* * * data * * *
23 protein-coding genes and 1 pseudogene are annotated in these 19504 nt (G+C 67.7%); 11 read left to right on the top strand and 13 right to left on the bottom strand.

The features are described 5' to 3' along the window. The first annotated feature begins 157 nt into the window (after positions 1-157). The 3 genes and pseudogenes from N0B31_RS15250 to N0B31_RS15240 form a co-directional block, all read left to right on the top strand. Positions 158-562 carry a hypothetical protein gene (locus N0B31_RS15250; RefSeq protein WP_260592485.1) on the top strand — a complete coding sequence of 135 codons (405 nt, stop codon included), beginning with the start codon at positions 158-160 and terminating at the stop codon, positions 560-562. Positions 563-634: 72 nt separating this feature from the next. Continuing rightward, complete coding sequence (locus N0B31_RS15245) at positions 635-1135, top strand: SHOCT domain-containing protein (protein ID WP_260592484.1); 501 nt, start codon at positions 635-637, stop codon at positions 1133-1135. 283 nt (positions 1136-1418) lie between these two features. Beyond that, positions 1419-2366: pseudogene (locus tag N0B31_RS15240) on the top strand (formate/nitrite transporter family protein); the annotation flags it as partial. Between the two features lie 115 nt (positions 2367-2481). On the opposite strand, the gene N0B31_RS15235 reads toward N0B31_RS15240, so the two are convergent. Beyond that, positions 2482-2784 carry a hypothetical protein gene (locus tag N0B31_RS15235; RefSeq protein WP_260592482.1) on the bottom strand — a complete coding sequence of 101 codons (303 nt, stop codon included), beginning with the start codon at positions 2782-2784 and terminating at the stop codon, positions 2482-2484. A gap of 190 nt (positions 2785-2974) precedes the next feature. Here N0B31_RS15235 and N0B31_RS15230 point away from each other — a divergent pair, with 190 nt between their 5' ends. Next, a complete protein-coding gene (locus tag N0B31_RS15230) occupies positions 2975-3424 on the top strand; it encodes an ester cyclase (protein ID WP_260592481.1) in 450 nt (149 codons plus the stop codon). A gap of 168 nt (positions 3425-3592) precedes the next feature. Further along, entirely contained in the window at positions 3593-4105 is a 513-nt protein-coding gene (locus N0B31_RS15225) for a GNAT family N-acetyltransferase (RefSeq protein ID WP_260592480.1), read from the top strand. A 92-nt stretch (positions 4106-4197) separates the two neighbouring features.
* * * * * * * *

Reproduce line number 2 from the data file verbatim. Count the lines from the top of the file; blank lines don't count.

The features are described 5' to 3' along the window. The first annotated feature begins 157 nt into the window (after positions 1-157). The 3 genes and pseudogenes from N0B31_RS15250 to N0B31_RS15240 form a co-directional block, all read left to right on the top strand. Positions 158-562 carry a hypothetical protein gene (locus N0B31_RS15250; RefSeq protein WP_260592485.1) on the top strand — a complete coding sequence of 135 codons (405 nt, stop codon included), beginning with the start codon at positions 158-160 and terminating at the stop codon, positions 560-562. Positions 563-634: 72 nt separating this feature from the next. Continuing rightward, complete coding sequence (locus N0B31_RS15245) at positions 635-1135, top strand: SHOCT domain-containing protein (protein ID WP_260592484.1); 501 nt, start codon at positions 635-637, stop codon at positions 1133-1135. 283 nt (positions 1136-1418) lie between these two features. Beyond that, positions 1419-2366: pseudogene (locus tag N0B31_RS15240) on the top strand (formate/nitrite transporter family protein); the annotation flags it as partial. Between the two features lie 115 nt (positions 2367-2481). On the opposite strand, the gene N0B31_RS15235 reads toward N0B31_RS15240, so the two are convergent. Beyond that, positions 2482-2784 carry a hypothetical protein gene (locus tag N0B31_RS15235; RefSeq protein WP_260592482.1) on the bottom strand — a complete coding sequence of 101 codons (303 nt, stop codon included), beginning with the start codon at positions 2782-2784 and terminating at the stop codon, positions 2482-2484. A gap of 190 nt (positions 2785-2974) precedes the next feature. Here N0B31_RS15235 and N0B31_RS15230 point away from each other — a divergent pair, with 190 nt between their 5' ends. Next, a complete protein-coding gene (locus tag N0B31_RS15230) occupies positions 2975-3424 on the top strand; it encodes an ester cyclase (protein ID WP_260592481.1) in 450 nt (149 codons plus the stop codon). A gap of 168 nt (positions 3425-3592) precedes the next feature. Further along, entirely contained in the window at positions 3593-4105 is a 513-nt protein-coding gene (locus N0B31_RS15225) for a GNAT family N-acetyltransferase (RefSeq protein ID WP_260592480.1), read from the top strand. A 92-nt stretch (positions 4106-4197) separates the two neighbouring features.